During my practicum I observed a 5th grade science class that was studying the solar system. The class began with the teacher asking the students what they know about the solar system. Many students raised their hands and responded to the question when called on. After a few minutes of inquiring the teacher proceeded to show the students the solar system using the Solar System Scope on the Smart board. The classroom environment was filled with anticipation of actually getting to see what the solar system looks like. The students enjoyed seeing and feeling the effect of being in space where they could get a closer look at the planets. It was great to see a lot of enthusiastic and eager students. After showing the students how the solar system looks and asking questions, hands were flying and questions were being answered. Students were curious to know more so the teacher instructed the students to write their questions on a piece of paper and place them in the jar to be used for random discussions throughout the class period.
Much of the science lesson had other subjects that were being incorporated into the lesson plan. What I observed was the teacher integrating content areas into the study such as Reading; the students read from their textbook and discussed what was read. Writing was used for completing the worksheets that students worked on the day before and writing in their journals. Math was also integrated because students needed to determine how far the moon and the sun were from the planets and to determine the depth and height during an experiment. Technology, being the most popular by far, was also integrated, students were allowed to use a computer and view the solar system with the website provided by the teacher. (http://solarsystem.nasa.gov/eyes). This website is a must see, it lets you navigate what planet to look at up close, the destination, rate and speed. This even lets you find the current location of the sun. During the week of my observation I notice the teacher interacted with all students and was always encouraging them to participate.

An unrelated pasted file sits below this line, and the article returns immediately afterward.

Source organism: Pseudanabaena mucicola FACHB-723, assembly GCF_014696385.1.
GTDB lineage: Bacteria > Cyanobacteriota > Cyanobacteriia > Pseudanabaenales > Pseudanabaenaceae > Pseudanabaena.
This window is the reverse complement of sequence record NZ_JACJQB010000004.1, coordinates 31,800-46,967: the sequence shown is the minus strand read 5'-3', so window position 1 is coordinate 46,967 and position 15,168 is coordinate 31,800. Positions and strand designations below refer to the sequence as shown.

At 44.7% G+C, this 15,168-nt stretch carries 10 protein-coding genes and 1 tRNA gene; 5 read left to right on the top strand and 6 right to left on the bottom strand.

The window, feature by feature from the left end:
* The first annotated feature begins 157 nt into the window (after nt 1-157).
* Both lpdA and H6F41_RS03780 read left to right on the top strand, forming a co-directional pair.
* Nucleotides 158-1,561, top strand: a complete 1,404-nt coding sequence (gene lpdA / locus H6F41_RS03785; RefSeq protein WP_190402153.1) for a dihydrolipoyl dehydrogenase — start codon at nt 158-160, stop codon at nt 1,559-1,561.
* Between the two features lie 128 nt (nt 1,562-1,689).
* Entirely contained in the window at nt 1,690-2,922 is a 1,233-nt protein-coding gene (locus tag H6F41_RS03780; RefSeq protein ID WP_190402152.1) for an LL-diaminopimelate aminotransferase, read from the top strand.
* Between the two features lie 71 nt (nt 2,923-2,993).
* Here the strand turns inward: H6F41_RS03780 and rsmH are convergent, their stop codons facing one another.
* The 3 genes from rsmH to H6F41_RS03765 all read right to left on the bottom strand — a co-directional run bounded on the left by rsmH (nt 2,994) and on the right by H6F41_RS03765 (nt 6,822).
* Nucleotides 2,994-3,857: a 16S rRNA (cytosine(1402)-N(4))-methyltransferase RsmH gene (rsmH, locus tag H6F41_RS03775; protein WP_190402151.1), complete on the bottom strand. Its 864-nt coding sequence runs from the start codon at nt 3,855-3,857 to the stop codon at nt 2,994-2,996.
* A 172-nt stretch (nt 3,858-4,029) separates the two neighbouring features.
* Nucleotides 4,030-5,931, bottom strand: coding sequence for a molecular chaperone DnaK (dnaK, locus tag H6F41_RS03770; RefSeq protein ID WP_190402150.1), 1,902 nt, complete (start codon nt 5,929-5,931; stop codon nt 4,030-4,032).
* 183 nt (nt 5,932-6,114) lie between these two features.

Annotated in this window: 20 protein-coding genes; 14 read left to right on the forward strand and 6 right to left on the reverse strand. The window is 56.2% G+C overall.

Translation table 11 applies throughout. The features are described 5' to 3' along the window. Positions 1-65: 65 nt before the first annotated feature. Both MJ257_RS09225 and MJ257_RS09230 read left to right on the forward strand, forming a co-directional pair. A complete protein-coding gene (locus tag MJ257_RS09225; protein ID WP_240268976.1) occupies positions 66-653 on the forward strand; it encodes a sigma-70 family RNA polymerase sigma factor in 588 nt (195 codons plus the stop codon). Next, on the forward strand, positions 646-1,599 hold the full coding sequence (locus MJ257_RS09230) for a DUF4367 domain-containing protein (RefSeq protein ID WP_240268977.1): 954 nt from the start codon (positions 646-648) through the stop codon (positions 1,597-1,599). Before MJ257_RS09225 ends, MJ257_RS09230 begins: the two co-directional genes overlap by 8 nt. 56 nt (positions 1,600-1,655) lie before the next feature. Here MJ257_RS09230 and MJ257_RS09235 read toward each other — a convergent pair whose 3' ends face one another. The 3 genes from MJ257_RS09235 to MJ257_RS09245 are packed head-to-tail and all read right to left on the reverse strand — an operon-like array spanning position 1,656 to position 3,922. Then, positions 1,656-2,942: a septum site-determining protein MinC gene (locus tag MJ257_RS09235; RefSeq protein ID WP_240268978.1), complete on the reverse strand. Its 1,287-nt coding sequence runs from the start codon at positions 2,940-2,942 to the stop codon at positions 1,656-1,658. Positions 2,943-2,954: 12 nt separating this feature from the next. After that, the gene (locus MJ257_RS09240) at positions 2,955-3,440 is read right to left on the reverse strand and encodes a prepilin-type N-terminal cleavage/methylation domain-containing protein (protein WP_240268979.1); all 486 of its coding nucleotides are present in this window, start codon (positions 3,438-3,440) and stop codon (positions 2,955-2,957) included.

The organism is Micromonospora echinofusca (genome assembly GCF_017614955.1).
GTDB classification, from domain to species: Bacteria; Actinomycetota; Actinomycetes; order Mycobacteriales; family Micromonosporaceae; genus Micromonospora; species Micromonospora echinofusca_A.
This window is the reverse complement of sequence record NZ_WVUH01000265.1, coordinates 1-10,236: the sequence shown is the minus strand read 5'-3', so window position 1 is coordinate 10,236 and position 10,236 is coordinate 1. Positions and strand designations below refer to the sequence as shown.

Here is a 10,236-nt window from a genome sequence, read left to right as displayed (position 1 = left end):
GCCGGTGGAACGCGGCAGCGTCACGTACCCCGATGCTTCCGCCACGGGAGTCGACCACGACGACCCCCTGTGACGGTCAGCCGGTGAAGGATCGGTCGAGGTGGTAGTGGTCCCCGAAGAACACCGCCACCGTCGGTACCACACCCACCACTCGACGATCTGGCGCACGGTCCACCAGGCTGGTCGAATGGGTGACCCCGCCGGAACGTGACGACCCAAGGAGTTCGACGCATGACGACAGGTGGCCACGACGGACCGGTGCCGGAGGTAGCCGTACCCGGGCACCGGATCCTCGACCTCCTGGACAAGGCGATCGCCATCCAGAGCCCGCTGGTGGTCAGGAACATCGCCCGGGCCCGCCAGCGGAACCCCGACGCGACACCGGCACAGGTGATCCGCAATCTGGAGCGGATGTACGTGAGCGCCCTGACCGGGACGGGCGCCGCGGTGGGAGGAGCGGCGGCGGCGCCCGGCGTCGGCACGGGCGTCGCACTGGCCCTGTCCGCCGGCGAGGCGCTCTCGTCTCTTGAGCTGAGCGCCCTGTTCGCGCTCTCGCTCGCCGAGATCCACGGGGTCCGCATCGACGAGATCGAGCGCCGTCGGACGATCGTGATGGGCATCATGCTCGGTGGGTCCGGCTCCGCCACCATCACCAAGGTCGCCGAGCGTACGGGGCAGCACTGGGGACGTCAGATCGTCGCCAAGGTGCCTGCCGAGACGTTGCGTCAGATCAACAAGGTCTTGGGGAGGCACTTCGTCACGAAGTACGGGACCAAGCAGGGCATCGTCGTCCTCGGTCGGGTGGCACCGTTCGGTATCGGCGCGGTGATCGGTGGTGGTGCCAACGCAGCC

I do believe the Science Teaching Standards were used through assessments, observation and participation of students, as well as textbooks, worksheets and videos that were used to their fullest in the science classroom. The students watched a video about the solar system. They learned about the sun, planets and small bodies including comets and asteroids. Students were given a handout that was to be used for labeling the nine planets in order. The students were then to cut and glue the planets creating their own solar system that will be displayed around the classroom. During an experiment, the students attentively observed the teacher while she used flour and a ruler to demonstrate how to measure the height and depth. The students were then asked to interpret what they observed and transfer their data onto a data chart. The teacher made sure the data that was transferred into the chart was accurate.